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Homework Help: Nuclear reactions

  1. Apr 30, 2010 #1
    1. The problem statement, all variables and given/known data

    Hi, I'm trying to find out the formulae that gives me the threshold energy for a nuclear reaction (i.e. The minimum amount of energy required to induce a reaction).

    I've got a question which states an endothermic reaction of :

    O + p --> F + n has a Q value of -2.45 MeV.

    Given that the atomic masses of O is 17.99916 u, neutron mass is 1.008665 u and proton mass is 1.007276 u, find the atomic mass of F.

    I got this to be 18.00040

    Second part says If the Oxygen (i.e. O) is at rest before the reaction, what is the threshold energy for the reaction.

    I used :

    [(-m_F + m_n)/m_F + m_n - m_p) ] Q = Threshold energy

    Finally, third part says a proton is incident on an oxygen nucleus at rest, The neutron from the reaction is emitted at 90 to the incident beam. How can I calculate the energy of the incident proton?


    Thanks very much.
     
  2. jcsd
  3. Apr 30, 2010 #2
    For the 2nd part you might want to clean up your equation a bit. I believe you mean:

    [tex]E_{threshold} = -\frac{m_F+m_n}{m_F+m_n-m_p}Q[/tex]

    Also, for part 3 we aren't dealing with the threshold energy anymore. You should have an equation for minimum energy with respect to the angle. In the case of threshold energy, the angle of your products will be 0 degrees, since this makes the denominator maximum (giving you the absolute minimum energy).

    In this case [itex]\sin^2 (90) = 1[/itex]. Giving you the minimum denominator, and hence the largest energy with respect to angle.

    Edit: Fixed the above equation.
     
    Last edited: Apr 30, 2010
  4. Apr 30, 2010 #3
    Isn't the threshold energy equation multiplied by the Q value?

    For the third part I have an equation which is quite long, but not sure if its the right one I should be using. The equation is going to be hard to post here seeing that I cant use LaTeX code, and I can't seem to find it online. Could you direct me to the relevant webpage with this equation please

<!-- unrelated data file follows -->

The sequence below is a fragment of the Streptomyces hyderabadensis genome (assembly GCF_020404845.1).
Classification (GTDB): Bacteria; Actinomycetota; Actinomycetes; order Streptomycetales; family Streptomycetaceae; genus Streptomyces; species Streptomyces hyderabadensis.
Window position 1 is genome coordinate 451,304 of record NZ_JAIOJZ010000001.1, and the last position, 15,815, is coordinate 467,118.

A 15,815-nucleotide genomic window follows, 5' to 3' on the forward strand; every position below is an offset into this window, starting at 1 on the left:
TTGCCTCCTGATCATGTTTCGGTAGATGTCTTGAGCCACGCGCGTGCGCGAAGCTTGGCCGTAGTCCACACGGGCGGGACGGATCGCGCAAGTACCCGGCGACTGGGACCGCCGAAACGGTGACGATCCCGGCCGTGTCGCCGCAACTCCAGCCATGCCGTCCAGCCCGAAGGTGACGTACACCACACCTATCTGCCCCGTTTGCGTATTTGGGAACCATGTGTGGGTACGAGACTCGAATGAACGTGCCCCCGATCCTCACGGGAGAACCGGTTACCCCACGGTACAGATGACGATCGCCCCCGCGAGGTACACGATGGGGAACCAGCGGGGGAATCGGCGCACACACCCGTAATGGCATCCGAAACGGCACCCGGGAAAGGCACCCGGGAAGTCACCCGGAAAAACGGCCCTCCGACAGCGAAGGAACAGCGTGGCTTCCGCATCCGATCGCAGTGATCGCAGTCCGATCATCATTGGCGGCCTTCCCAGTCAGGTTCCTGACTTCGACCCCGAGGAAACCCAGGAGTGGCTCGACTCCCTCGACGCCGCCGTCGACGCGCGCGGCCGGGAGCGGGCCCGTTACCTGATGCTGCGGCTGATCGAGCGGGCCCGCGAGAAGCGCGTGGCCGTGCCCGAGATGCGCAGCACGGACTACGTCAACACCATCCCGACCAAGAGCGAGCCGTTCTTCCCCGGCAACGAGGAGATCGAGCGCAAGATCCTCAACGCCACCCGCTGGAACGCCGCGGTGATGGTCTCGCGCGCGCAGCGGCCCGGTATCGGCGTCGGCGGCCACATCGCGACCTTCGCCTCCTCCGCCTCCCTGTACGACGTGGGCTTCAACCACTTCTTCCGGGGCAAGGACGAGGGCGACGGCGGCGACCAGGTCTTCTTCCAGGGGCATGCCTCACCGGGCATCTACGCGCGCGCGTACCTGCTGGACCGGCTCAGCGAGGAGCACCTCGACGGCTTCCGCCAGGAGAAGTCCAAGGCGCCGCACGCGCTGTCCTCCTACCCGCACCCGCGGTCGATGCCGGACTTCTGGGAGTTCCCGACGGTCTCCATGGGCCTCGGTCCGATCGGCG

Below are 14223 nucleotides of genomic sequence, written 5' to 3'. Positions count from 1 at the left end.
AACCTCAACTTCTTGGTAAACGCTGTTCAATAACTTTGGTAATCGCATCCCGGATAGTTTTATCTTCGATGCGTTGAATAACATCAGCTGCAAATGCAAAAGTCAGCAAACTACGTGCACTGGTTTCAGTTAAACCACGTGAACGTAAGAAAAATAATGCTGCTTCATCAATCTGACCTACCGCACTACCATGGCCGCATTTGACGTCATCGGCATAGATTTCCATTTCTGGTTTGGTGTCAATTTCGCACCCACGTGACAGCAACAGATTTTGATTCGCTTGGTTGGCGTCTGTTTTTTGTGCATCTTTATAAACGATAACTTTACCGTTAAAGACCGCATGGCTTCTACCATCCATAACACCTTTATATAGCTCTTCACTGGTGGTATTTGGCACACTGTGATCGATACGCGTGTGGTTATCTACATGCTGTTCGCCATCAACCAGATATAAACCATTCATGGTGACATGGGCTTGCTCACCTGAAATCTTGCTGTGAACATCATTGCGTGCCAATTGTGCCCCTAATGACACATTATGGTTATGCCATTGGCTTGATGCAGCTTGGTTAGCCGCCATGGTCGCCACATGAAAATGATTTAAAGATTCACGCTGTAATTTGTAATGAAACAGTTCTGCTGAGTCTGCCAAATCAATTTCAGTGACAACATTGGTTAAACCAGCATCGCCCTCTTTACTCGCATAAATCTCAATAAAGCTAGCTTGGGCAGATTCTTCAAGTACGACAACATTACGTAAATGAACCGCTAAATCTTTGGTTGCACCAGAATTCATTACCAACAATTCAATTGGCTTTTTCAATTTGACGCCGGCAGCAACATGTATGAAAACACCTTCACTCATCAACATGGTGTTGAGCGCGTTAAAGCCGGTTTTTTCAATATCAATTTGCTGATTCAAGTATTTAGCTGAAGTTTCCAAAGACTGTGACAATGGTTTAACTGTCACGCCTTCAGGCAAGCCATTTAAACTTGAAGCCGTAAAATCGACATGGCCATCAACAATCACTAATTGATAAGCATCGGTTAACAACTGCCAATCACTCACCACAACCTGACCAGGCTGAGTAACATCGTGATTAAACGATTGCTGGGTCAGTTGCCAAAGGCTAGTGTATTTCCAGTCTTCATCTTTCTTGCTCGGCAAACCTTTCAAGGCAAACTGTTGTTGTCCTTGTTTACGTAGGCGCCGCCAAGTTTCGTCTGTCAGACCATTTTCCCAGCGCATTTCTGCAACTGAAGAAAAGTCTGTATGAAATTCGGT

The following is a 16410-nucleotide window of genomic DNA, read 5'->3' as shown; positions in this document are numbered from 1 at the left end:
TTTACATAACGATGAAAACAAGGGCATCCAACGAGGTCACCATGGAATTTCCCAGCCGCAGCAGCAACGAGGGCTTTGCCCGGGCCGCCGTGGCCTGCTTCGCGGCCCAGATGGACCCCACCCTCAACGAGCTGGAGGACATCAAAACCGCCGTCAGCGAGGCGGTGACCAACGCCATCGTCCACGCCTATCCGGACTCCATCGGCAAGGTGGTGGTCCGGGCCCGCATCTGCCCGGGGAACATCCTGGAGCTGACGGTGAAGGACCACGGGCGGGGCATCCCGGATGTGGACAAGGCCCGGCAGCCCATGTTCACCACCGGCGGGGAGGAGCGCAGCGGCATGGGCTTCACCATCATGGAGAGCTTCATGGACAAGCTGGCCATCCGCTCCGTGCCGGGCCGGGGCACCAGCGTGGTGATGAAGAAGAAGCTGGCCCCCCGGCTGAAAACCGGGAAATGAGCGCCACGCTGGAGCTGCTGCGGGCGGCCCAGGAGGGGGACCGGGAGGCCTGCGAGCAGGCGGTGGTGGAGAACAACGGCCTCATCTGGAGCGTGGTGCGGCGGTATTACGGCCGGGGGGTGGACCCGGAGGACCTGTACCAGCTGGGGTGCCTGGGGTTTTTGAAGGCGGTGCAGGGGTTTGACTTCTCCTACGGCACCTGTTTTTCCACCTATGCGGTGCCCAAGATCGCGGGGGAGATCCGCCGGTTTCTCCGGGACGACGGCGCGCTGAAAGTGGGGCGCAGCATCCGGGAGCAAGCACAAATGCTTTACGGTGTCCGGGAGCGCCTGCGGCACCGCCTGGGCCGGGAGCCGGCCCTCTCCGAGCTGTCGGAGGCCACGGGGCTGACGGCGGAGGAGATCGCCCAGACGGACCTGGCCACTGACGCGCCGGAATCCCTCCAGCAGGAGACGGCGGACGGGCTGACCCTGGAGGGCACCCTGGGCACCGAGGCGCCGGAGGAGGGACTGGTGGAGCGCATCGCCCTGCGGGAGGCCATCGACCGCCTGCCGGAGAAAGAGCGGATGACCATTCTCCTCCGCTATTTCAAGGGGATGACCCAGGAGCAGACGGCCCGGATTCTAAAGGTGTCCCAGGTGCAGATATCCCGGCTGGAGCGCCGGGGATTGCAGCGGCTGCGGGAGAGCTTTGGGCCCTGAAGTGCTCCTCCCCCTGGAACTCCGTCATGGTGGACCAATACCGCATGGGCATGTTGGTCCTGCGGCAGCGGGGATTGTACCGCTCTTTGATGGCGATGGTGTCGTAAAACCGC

Thanks.
     
  5. Apr 30, 2010 #4
    Click my equation and latex should appear. Try to mimic it. Also fixed my above equation.
     
  6. May 1, 2010 #5
    Ok then I gave it a go:


    cos²θ = [tex]-\frac{m_F+m_n[m_FQ+(m_F-m_p)T_a]}{T_am_nm_p}[/tex]

    I inserted all the masses and set θ=90

    And I found T_a to be 2.595 MeV
     
  7. May 1, 2010 #6
    I don't think that equation is right. The units don't come out right. You might want to double check it. Also, don't you have an equation for [itex]T_a[/itex] with [itex]\theta[/itex] in it.
     
  8. May 1, 2010 #7
    I found that equation in a book on nuclear physics (krane), and thought this was the one relevant to my question, but wasn't entirely certain. Not sure what you meant by an equation for [itex]T_a[/itex] with [itex]\theta[/itex], Isnt that what I already have?
     
  9. May 1, 2010 #8
    It would be best if you had it in the form [itex]T_a(\theta)[/itex] and not [itex]\theta(T_a)[/itex]. Also, aren't you given this formula in the book where you got the hw problem from?
     
  10. May 2, 2010 #9
    Oh right! The problems were based on a book called Introductory nuclear physics ( Krane, Kenneth S), but are written by my lecturers.
     
  11. Dec 27, 2010 #10
    can you solve problems 23-24-25-26-27 of chapter 11 for krane(introductory nuclear physics)???????????????????????????????????????????????????????
     
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